The second presidential nominating contest is under way in New Hampshire (or the first one, depending on whether you think the Iowa caucus counts), and the narrative for the next week or so will be shaped by how much the candidates meet expectations.
What will be the margin of Mitt Romney’s win? Will Jon Huntsman be right behind, or is his hype unfounded? Will Rick Santorum be in any headlines Wednesday morning?
We paired the candidates’ own expectations with some top-notch political analysis from veteran primary observer Dante Scala, a professor at the University of New Hampshire. Here’s what you need to know:
Romney is going to win the New Hampshire primary, and because everyone knows it, his narrative will be all about his margin of victory. One reason Romney is doing so well is because he’s very popular with Republicans near the state’s southern border with Massachusetts, where he was governor — the southeastern region is where Romney performed best in 2008, appealing to affluent suburbanites.
“I suspect the most likely outcome is Mitt’s going to do very well among those voters and then do OK in the rest of the state,” Scala said.
But watch for the off-chance that Newt Gingrich makes a slight comeback in the south, like in Derry, Scala warns. After all, the New Hampshire Union Leader hasn’t been shy in supporting Gingrich and bashing Romney.
The question for Romney is whether he can get above 38 percent of the vote, around which he’s been polling steadily — if so, Romney might be able to claim a narrative that his popularity is growing.
Romney himself has pretty much acknowledged he expects to win the state, but he isn’t bragging. “Fresh from that landslide in Iowa, maybe can we double that number? You know, instead of an 8-point margin, maybe 16?” he said. “I sure hope so. I want to win.”
The bad news for Gingrich is that few people expect him to do well in New Hampshire. The good news is that few people expect him to do well, setting the bar pleasantly low and easier to surpass.
“I’ll do well enough,” Gingrich told ABC News’s Jonathan Karl yesterday.
Scala says to watch for late-breaking voters who side with Gingrich, the way that Santorum nearly won in Iowa. But while Gingrich has spent the last few days ramming Romney with critiques on the ex-governor’s time at Bain Capital, Republicans in New Hampshire may not reward an attack on the pro-business candidate.
“Romney’s being attacked for being a conservative businessman. I don’t know if Gingrich benefits from that,” Scala said. “There might be Republicans who say, ‘Hey, wait a minute. I’m a conservative businessman.’ ”
In that case, Scala said, look for a fifth-place finish.
A solid second place spot wouldn’t be bad for Paul. But have we seen this film before?
Paul’s reliable supporters — rural voters and high-energy college kids — are likely to show up at the polls for him, just as they did in Iowa, but it might not be enough to launch him into a strong finish. Look for a close third-place result, Scala said.
“I don’t think he gets a pop tonight,” he said. “I think he does what he’s going to do, kind of like in Iowa, but he doesn’t go through the roof.”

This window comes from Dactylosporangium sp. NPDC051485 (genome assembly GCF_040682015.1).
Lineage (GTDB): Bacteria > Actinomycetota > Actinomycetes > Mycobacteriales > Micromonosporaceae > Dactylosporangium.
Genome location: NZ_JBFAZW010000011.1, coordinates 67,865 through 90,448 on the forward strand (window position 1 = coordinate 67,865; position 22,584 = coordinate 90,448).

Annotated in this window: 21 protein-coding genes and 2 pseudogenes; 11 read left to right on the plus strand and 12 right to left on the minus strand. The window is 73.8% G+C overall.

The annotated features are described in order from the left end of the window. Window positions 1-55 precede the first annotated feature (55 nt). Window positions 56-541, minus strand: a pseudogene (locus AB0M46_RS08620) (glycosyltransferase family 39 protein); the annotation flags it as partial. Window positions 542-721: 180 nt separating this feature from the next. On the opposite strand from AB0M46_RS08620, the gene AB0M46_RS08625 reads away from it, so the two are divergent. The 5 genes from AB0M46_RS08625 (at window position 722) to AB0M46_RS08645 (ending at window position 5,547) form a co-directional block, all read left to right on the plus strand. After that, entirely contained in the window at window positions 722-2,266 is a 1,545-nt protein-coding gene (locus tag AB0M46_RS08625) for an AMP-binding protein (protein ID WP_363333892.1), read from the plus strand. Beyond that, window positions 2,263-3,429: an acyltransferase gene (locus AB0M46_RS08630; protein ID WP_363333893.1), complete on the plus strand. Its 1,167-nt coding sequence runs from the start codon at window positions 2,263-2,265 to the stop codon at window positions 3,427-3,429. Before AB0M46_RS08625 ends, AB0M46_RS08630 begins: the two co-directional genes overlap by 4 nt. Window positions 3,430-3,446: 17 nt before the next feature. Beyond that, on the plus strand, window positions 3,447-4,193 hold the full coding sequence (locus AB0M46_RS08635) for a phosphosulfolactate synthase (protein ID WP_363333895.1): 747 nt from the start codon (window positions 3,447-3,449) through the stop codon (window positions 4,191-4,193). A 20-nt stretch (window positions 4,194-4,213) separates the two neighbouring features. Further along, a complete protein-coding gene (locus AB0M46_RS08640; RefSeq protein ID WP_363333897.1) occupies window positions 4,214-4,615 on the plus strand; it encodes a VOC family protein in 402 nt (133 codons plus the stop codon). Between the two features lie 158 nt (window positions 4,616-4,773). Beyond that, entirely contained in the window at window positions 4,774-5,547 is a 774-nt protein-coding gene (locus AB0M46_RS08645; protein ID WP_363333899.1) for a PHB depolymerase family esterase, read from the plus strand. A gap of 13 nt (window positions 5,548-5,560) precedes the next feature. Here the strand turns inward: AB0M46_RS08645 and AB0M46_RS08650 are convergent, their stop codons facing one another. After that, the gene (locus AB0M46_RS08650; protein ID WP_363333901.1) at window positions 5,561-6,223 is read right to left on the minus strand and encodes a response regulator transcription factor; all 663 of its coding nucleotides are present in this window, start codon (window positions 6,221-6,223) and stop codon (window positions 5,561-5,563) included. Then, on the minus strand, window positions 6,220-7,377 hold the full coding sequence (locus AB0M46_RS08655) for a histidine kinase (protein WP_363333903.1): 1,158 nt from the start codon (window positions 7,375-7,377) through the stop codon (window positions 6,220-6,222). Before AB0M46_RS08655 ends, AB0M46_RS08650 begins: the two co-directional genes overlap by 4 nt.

Paul has managed expectations by portraying the primary as a race between him and Romney. “We’re very optimistic about the way things are going,” he said. “If we just get close to him, it’s going to be a real big news story.”
Call him the Rick Santorum of New Hampshire — a bottom-tier candidate who ignored a caucus to get a head-start in a primary, and who hopes that his ground-game effort will pay off with a second-place win.
That’s a possible outcome, Scala said — but where does Huntsman go from there? The next primary, in South Carolina, will be just as tough as Iowa was for Huntsman, a moderate, Mormon Republican (not unlike Romney).
The scenario Huntsman needs is for Romney to underperform and get closer to 31 percent of the vote, worse than he did in 2008, while “weak partisans,” including those looking for a candidate more liberal than Romney, give him the edge. Unlikely, maybe, but New Hampshire can reward the hype surrounding a candidate — and don’t count out the voters who just started tuning in a week ago.
“I think he’s been the it boy of the past weekend,” Scala said. “It’s always been, ‘Yeah, Mitt’s doing well, blah blah blah, but in the last two days on the news and so forth, it’s been about Huntsman. Here’s a guy who’s moving.”
Huntsman has routinely declined to say where he expects to finish. “We have to beat market expectations,” he says.
Even Santorum doesn’t think he’s likely to get second place today. “Given we’re not running any media here and we’ve only really spent five days in the last month campaigning, second place would be a dream come true,” he said.
Santorum’s strength is among socially conservative and religious Republicans — and there aren’t many of those in New Hampshire.
Still, Scala noted that a beacon of hope for Santorum might be the one-third of Granite State Republicans who say they strongly oppose gay marriage.
“They say, ‘Well, you know, let’s give the young guy a shot,’ ” he said. ” ‘Help him out going forward, even though we don’t think he’s going to be the nominee. We want someone with our values first and foremost to go forward.’
“And that, sometimes, is what New Hampshire is about.”
Scala’s prediction: He can handle fourth place, at least ahead of Gingrich.